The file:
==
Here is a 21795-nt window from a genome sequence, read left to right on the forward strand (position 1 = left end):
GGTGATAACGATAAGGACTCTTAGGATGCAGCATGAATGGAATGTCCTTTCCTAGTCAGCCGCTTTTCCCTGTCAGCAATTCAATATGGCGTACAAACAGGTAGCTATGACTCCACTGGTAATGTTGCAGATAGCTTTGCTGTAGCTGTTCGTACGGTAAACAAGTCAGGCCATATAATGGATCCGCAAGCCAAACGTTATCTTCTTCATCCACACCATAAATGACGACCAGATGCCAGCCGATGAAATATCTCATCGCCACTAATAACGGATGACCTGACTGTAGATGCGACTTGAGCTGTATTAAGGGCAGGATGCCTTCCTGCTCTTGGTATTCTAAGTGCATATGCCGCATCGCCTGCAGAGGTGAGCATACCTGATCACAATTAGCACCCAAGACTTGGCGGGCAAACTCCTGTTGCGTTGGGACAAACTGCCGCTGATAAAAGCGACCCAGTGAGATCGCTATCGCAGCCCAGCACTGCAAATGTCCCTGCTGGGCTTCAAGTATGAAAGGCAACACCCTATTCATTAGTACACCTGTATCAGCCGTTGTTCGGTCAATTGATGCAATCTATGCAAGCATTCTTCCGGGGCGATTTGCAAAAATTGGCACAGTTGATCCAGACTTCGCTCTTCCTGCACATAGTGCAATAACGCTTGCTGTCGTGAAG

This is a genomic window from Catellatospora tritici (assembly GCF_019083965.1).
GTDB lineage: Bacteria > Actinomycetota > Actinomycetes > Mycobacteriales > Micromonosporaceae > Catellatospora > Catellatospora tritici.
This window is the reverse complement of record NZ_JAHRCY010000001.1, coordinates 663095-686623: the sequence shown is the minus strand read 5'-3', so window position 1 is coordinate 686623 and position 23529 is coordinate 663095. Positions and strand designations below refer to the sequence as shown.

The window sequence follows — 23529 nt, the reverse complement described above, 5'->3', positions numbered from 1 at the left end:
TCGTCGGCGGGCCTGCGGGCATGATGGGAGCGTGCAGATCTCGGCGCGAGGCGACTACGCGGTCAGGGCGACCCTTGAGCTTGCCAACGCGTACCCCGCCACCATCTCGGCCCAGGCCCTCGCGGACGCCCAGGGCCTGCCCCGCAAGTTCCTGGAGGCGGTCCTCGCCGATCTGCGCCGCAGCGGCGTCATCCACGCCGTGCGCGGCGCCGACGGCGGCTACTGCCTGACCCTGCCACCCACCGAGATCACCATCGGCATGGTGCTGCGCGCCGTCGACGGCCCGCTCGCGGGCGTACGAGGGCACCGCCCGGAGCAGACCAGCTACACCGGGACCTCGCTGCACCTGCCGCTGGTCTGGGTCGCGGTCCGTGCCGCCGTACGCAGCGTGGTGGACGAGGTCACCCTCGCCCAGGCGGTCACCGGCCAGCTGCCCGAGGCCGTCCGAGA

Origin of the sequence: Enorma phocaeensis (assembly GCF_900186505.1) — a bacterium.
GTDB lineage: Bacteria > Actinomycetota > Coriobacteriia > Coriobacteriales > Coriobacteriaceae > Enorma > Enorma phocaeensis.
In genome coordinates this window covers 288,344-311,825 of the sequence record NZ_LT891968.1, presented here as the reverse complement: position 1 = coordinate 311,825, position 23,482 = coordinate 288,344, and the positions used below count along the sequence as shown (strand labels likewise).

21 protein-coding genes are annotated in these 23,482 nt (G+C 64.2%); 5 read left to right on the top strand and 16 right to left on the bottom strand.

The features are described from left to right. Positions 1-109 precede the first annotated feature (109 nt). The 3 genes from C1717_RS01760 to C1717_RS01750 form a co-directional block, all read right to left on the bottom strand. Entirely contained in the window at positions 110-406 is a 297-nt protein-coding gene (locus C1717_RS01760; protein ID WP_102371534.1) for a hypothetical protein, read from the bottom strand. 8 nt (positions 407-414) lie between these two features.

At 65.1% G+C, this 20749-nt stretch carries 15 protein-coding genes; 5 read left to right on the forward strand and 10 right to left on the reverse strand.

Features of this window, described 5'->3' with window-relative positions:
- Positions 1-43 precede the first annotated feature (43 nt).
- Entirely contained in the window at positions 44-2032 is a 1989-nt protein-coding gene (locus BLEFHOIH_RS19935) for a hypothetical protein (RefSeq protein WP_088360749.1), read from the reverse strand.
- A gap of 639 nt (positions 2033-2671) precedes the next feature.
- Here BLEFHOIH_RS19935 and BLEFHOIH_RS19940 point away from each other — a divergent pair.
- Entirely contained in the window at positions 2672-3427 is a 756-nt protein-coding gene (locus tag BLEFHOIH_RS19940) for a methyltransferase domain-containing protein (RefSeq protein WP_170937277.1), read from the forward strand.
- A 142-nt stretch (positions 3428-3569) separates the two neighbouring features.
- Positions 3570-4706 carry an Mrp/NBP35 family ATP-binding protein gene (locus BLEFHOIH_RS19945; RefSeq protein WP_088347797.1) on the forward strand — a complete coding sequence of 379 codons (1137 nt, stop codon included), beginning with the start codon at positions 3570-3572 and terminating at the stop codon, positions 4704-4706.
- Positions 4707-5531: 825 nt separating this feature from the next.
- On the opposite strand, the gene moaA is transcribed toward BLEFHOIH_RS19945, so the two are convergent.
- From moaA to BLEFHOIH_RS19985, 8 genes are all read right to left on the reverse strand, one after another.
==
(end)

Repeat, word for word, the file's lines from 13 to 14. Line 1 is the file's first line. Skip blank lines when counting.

At 65.1% G+C, this 20749-nt stretch carries 15 protein-coding genes; 5 read left to right on the forward strand and 10 right to left on the reverse strand.

Features of this window, described 5'->3' with window-relative positions: